Trying to improve your credit? Don't waste time on factors that won't help your score, including these five factors.
Working on your credit score is a great goal - after all, a strong score opens tons of financial doors for you. Before you set out to raise your credit score, however, it’s also important to understand what has no impact on your score. Concentrating your efforts on something that won’t make a difference can be frustrating, so make sure you’re working smarter - not harder.
Here are several things that seem like they might affect your credit score, but don’t:
- Your employment history might appear on your credit reports, but it won’t affect your score. Similarly, your salary has no impact on your credit score, either.
- The amount of money in your bank accounts or other financial assets doesn’t impact your credit score.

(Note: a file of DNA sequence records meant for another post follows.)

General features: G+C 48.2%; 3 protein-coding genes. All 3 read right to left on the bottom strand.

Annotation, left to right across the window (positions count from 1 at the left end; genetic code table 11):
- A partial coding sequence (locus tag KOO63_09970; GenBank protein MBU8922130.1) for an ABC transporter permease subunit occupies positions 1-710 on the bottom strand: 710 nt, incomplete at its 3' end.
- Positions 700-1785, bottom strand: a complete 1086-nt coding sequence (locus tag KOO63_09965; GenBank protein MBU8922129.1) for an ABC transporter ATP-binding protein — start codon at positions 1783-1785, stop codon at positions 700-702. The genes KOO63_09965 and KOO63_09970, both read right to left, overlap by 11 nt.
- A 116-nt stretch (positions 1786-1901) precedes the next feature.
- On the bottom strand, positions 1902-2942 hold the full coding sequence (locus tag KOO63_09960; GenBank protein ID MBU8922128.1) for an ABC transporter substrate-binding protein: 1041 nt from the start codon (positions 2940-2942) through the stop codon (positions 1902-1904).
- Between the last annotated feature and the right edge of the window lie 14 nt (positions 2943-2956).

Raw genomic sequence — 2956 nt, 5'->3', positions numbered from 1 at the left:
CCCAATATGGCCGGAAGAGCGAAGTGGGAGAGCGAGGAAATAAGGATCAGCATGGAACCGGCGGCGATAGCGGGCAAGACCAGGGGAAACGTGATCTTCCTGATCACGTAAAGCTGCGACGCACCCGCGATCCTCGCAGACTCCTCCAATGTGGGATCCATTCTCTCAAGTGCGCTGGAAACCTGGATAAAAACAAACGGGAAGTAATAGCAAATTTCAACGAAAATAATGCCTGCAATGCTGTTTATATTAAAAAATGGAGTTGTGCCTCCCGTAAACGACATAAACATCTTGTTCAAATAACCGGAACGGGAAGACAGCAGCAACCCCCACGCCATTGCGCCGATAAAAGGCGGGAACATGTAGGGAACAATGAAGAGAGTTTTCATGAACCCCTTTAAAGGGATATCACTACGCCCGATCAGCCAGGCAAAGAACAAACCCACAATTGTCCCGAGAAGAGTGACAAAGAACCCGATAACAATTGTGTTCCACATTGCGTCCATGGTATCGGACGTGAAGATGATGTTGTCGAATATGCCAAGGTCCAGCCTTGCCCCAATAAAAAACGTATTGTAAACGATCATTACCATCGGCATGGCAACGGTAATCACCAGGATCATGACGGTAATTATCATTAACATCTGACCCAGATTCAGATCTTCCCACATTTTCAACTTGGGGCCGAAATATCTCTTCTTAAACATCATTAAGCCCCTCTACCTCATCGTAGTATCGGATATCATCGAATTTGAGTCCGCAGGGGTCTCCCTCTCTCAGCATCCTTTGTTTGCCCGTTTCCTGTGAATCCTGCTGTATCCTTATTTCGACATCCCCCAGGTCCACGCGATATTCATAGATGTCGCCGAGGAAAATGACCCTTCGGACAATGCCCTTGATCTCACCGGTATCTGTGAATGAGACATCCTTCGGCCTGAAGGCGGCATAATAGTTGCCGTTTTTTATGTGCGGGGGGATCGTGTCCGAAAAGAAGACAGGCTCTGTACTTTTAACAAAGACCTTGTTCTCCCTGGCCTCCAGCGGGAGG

- Looking at your credit reports is considered a “soft inquiry” and doesn’t affect your credit score. To see your credit report, you can either subscribe to a service or you’re entitled to a free copy from each of the three bureaus once a year - simply visit AnnualCreditReport.
- Marriage or divorce might impact your finances, but don't expect either to necessarily bump your credit score up or down. Credit scores are by individual, not per couple.
- It’s true that the connections between credit scores and age, gender and location are interesting, but none of this matters when it comes to your score. Fair lending laws prohibit this kind of tracking, as it’s unfair and unreasonable.
While it’s important to consider what doesn’t matter when it comes to calculating your credit score, be sure you know what does.
Generally speaking, pay your bills on time consistently, keep the ratio of credit you use to the amount you have low, be sure to have a good mix of types of accounts, don’t open a lot of new accounts simultaneously and grow you history over time.
And be sure to check out, “What Affects My Credit Score?” for more details on how to be sure you’re doing all the right things to improve your credit score.